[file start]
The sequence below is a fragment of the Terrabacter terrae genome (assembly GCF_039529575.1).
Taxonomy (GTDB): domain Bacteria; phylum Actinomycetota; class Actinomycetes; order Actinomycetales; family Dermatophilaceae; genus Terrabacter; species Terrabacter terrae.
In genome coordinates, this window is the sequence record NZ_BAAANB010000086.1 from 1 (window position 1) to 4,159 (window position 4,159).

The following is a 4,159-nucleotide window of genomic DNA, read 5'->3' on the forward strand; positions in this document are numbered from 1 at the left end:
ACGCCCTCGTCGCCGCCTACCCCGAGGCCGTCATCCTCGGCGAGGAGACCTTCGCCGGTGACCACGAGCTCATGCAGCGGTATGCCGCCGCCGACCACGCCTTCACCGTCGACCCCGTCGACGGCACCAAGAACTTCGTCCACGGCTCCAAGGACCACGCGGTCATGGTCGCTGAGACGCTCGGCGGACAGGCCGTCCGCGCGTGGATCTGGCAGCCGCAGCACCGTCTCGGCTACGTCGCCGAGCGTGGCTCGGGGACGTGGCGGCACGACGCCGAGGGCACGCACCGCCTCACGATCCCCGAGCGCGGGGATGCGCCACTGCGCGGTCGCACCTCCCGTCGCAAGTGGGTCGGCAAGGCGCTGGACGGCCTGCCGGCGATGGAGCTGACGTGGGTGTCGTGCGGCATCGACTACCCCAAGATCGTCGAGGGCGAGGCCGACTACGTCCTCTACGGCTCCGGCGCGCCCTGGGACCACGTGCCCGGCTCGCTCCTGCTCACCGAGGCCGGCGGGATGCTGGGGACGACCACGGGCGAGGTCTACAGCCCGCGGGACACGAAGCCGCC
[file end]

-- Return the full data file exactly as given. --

The sequence below is a fragment of the Terrabacter terrae genome (assembly GCF_039529575.1).
Taxonomy (GTDB): domain Bacteria; phylum Actinomycetota; class Actinomycetes; order Actinomycetales; family Dermatophilaceae; genus Terrabacter; species Terrabacter terrae.
In genome coordinates, this window is the sequence record NZ_BAAANB010000086.1 from 1 (window position 1) to 4,159 (window position 4,159).

The following is a 4,159-nucleotide window of genomic DNA, read 5'->3' on the forward strand; positions in this document are numbered from 1 at the left end:
ACGCCCTCGTCGCCGCCTACCCCGAGGCCGTCATCCTCGGCGAGGAGACCTTCGCCGGTGACCACGAGCTCATGCAGCGGTATGCCGCCGCCGACCACGCCTTCACCGTCGACCCCGTCGACGGCACCAAGAACTTCGTCCACGGCTCCAAGGACCACGCGGTCATGGTCGCTGAGACGCTCGGCGGACAGGCCGTCCGCGCGTGGATCTGGCAGCCGCAGCACCGTCTCGGCTACGTCGCCGAGCGTGGCTCGGGGACGTGGCGGCACGACGCCGAGGGCACGCACCGCCTCACGATCCCCGAGCGCGGGGATGCGCCACTGCGCGGTCGCACCTCCCGTCGCAAGTGGGTCGGCAAGGCGCTGGACGGCCTGCCGGCGATGGAGCTGACGTGGGTGTCGTGCGGCATCGACTACCCCAAGATCGTCGAGGGCGAGGCCGACTACGTCCTCTACGGCTCCGGCGCGCCCTGGGACCACGTGCCCGGCTCGCTCCTGCTCACCGAGGCCGGCGGGATGCTGGGGACGACCACGGGCGAGGTCTACAGCCCGCGGGACACGAAGCCGCC